‘Every generation has to adapt’: the world of work for soon-to-be graduates

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By Ellie Brown, Investigations Correspondent and Teddy Coward, Third Year English

With a deep recession looming, the ‘likes of which we’ve never seen before’ warned the Chancellor Rishi Sunak, graduate prospects look somewhat bleak for the class of 2020. However, as this pandemic has shown time and again, there are reasons to remain optimistic – and evidence that finishing university now isn’t all that bad.

For Bristol students in their final year, many of whom will have spent the last few weeks packing in the closing thoughts for their dissertations in an already anti-climactic end to their university career, the thought of striding comfortably into the world of work now seems rather remote.

Nick Barra, a third year Engineering student at the University of Bristol, was looking forward to a summer internship with one of the UK’s most prestigious aerospace companies. But when lockdown was implemented and social distancing rules became the new norm, he received a phone call and found that this golden opportunity had been cancelled.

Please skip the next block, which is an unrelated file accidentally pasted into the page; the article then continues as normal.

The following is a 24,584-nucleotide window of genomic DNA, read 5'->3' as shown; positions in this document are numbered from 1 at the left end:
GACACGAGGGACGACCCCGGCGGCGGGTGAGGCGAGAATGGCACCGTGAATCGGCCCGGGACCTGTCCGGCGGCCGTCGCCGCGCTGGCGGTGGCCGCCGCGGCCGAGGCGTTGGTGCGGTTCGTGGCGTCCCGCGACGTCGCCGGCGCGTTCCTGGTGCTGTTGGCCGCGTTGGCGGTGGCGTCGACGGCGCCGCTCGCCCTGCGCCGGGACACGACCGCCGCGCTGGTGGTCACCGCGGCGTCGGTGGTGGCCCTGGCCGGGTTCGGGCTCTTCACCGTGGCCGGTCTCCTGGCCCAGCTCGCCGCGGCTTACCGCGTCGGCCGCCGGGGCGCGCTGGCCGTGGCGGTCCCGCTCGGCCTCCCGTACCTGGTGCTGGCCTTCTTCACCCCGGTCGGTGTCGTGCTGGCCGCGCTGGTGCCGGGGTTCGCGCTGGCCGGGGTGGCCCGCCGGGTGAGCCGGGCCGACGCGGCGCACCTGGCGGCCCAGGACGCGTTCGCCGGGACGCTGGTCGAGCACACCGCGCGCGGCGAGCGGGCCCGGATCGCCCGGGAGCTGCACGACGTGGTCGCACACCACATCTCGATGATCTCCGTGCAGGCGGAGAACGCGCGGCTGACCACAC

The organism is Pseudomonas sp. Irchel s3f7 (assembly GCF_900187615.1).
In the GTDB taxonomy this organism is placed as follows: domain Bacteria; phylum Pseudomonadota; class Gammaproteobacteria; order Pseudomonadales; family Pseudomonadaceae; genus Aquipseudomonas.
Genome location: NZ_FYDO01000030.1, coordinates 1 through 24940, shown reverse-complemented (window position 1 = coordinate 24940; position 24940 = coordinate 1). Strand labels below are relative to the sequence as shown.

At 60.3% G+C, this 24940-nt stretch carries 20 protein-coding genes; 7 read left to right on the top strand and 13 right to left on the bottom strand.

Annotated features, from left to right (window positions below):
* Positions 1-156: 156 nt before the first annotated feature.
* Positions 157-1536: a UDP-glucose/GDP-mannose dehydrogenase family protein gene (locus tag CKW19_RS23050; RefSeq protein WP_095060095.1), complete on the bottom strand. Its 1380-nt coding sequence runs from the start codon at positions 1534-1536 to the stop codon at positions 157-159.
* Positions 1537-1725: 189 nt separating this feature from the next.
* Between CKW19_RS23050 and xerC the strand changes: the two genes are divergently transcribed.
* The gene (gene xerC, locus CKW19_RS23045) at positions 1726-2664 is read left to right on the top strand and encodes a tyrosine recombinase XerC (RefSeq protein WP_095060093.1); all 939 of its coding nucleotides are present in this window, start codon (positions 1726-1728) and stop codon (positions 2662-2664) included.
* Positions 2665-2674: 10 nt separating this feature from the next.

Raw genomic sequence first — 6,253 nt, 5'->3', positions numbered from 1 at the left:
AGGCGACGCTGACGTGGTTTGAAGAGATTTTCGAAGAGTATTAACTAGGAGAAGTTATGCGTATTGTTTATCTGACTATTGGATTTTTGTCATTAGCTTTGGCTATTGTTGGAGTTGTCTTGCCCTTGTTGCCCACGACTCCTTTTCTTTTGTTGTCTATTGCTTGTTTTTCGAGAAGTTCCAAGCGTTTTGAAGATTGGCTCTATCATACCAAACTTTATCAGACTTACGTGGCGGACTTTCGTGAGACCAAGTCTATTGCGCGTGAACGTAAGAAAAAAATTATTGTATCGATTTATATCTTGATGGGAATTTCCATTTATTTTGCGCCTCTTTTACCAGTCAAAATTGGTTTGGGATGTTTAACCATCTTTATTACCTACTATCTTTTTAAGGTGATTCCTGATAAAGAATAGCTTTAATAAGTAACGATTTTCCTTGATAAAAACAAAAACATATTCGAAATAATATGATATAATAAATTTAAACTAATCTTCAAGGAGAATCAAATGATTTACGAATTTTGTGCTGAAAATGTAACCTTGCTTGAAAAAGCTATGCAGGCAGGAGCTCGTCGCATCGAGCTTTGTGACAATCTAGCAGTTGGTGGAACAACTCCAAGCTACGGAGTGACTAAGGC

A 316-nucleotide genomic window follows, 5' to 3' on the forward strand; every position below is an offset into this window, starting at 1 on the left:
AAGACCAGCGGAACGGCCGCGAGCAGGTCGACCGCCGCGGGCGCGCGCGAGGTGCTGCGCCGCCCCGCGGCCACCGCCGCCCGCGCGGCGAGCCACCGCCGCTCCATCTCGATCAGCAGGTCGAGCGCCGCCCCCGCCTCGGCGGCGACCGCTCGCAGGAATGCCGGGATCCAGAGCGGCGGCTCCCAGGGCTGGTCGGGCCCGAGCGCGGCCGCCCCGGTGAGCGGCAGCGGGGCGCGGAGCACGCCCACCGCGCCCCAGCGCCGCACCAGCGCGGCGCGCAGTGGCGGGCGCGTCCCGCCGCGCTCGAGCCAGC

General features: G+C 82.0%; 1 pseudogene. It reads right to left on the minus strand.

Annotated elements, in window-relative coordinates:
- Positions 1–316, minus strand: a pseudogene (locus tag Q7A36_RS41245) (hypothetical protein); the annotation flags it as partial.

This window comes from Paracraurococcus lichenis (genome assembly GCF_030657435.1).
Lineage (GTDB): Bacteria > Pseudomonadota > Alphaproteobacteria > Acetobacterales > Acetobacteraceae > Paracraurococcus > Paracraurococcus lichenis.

Many in the class of 2020 have been left feeling distressed by the pandemic | Unsplash

‘The company said that unfortunately they had to cancel the internship due to safety concerns,’ Nick explained to Epigram, ‘they were nice about it though and said if I wanted to apply for a graduate scheme in the future I’d jump straight to the interview stage rather than having to go through the whole process. It wasn’t great, but I was aware of the situation. It wasn’t a surprise but it was still not nice to hear.’

Hendrike Rahtz, who’s just completed a degree in Psychology, didn’t have an internship arranged. However, she ‘was looking to find a job quite quickly’ and move out from her parents’ home as soon as she could.